Editor's note: In their new book, The Comingled Code: Open Source and Economic Development, HBS professor Josh Lerner and London School of Economics professor Mark Schankerman look at the impact of open source software on economic development, as well as the resulting policy and management implications. In this excerpt, they discuss how corporate managers should consider the interaction of open source and proprietary on software they develop and use.
Implications For Corporate Managers
Be sensitive to the lack of a ''right'' answer. There is no reason to expect different firms to make the same choices in terms of open source and proprietary software. There is no simple ranking of open source and proprietary software, either in terms of the full costs of adoption or the quality of the software. The basic reason is that open source and commercial software pose different trade-offs in terms of costs and quality, and companies are heterogeneous. These users do not all attach the same weights to the different dimensions of cost and quality.
Moreover the trade-offs regarding the various dimensions of cost and quality, and the weights that users attach to them, are likely to depend on the particular task for which software is needed, so the same user could make different choices about which software to use.
The appropriate mixture between open and proprietary software will vary with the company's circumstances.
When considering the costs and benefits of open source and proprietary software, approach the received wisdom with caution. Our survey of firms regarding the costs of different types of software suggests that some of the commonly accepted patterns about the differences in costs and benefits between these two types of software do not hold. For instance, the relative differences in the cost components are not as sharply different as we would have assumed. Therefore it is important to do a precise analysis adapted to each specific case.
The appropriate mixture between open and proprietary software will vary with the company's circumstances. Our survey suggested a number of patterns that drive firms to engage in open source development. For instance, not surprisingly, larger firms were much more likely to engage in some open source activity than either small- or medium-sized companies but less likely to specialize in open source. Similarly companies that work on customized software, bundled software, and (to a lesser extent) support services are significantly more likely to engage in some open source than pure software developers. Synergies are likely to make it more attractive to combine open source with some business models than others.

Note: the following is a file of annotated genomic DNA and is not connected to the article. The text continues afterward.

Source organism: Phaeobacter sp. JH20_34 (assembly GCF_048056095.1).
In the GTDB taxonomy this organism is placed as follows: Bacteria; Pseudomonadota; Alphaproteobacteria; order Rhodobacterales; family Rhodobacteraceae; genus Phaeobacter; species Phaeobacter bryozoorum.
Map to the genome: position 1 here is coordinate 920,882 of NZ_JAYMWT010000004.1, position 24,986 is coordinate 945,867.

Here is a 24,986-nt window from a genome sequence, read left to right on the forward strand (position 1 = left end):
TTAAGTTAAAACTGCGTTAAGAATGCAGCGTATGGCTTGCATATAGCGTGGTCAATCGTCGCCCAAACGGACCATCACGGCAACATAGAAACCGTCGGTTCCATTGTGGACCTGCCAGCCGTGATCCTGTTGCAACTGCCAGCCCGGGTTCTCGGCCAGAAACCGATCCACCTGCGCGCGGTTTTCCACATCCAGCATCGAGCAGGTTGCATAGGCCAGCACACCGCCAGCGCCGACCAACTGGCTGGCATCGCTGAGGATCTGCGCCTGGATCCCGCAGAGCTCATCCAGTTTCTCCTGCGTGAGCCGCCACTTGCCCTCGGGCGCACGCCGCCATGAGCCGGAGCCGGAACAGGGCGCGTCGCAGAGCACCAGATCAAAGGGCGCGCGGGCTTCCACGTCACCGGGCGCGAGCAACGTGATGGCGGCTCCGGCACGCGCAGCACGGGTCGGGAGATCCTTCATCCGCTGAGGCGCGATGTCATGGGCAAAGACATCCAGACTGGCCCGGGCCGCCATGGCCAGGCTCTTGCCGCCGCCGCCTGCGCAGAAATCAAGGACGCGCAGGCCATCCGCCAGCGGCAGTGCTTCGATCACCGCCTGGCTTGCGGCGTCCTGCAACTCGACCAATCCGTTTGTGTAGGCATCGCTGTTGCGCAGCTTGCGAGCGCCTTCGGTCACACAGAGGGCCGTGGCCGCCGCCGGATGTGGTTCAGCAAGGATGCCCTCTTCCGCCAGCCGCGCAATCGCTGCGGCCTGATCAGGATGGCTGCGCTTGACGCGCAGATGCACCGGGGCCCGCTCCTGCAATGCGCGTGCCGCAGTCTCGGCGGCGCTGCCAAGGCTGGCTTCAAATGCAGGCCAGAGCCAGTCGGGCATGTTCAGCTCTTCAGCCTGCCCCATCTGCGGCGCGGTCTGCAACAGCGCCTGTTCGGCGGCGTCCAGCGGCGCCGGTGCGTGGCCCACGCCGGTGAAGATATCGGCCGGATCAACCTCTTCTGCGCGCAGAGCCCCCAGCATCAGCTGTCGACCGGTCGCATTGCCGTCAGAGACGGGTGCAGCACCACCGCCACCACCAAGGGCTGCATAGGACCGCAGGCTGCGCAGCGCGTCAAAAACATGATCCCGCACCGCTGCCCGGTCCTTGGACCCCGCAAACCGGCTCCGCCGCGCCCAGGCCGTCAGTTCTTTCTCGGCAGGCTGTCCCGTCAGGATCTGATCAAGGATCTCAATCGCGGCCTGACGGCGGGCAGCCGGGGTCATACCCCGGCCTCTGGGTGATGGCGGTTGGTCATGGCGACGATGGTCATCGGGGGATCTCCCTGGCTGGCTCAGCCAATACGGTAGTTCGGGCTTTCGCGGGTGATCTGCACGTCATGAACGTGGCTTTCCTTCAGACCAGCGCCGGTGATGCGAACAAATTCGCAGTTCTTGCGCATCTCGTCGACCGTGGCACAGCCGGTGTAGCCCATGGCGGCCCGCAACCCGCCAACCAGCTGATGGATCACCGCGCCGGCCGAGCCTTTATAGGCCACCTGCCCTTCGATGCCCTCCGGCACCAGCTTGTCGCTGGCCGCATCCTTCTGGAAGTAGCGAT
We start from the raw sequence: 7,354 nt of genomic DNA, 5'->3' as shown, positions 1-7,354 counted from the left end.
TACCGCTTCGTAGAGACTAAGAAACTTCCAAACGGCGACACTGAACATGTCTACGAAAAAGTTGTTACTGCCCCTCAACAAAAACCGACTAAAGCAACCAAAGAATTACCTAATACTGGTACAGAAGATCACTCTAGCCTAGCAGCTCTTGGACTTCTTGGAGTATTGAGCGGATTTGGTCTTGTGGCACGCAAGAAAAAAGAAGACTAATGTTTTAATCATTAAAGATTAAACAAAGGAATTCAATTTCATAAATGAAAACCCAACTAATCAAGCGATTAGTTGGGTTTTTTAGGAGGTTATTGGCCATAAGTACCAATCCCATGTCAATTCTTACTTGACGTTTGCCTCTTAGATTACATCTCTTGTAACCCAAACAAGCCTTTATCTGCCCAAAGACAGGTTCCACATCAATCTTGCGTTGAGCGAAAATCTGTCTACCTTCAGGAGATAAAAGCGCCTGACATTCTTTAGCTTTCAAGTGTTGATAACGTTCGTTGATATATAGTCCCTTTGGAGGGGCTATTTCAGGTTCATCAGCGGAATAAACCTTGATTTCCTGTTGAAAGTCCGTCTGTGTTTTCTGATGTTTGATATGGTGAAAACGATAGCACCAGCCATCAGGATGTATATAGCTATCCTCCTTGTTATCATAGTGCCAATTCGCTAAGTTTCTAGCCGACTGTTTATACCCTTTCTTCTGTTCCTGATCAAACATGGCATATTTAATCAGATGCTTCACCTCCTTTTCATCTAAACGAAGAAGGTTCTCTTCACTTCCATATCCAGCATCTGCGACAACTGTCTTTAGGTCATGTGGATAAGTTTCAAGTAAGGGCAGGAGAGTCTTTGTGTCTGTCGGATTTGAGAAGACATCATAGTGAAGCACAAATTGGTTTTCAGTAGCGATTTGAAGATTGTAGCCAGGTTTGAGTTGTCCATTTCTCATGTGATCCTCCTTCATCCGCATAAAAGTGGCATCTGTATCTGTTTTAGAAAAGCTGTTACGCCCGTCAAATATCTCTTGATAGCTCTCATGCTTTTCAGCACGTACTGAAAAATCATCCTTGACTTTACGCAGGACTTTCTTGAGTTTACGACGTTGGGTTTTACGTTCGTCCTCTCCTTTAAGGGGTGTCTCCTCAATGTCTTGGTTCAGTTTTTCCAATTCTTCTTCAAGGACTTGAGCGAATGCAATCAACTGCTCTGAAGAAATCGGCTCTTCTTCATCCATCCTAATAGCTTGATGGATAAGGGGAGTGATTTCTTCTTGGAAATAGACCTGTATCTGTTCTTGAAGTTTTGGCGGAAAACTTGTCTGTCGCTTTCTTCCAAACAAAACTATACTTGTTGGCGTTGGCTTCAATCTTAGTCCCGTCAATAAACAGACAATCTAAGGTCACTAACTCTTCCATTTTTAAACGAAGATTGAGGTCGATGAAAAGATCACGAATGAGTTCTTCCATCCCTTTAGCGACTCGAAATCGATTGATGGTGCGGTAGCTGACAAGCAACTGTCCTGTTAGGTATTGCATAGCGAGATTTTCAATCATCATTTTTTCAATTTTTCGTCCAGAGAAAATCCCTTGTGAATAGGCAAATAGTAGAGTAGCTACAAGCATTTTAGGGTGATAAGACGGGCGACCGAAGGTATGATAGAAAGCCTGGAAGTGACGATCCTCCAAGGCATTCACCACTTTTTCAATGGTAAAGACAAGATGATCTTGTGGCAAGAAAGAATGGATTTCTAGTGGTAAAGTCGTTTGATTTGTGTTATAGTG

The appropriate mixture between open and proprietary software will vary with the stage of development of the nation in which the company is based.
Our survey showed that the relative importance of the initial cost of the software and what we term complementary costs—those involving the costs of switching, assuring interoperability, support and upgrades—vary with the level of national economic development. We find that the initial cost of software is relatively more important in less wealthy countries than in middle-income countries, and at the same time more important in middle-income than in high-income countries.
Meanwhile the complementary costs grow in importance in wealthier nations. Remember not to confuse vertical and horizontal differentiation. As we highlighted in chapter 5, there are really two kinds of quality differences: vertical differentiation, where one product clearly dominates the other (the BMW vs. the Yugo, in our example) and horizontal differentiation, where different consumers with different needs would choose different options (the Yugo and the pickup truck). The vast majority of instances in software involve horizontal differences, where different customers will make different choices. As a result coexistence between open source and proprietary software is the rule rather than the exception.
Managers must make choices with a keen eye to their target audience and awareness that no one product is unlikely to satisfy all users. Mixing is the rule, not the exception. We observe that users extensively mix the two types of software, and that this pattern held in all the countries we studied. Moreover the extent to which open source is used and the degree of mixing between open source and proprietary software both depend on user characteristics, in ways that are consistent with economic principles. Companies should see the use of open source and proprietary software not as an either-or decision, as it is so often depicted in the literature, but as a continuum.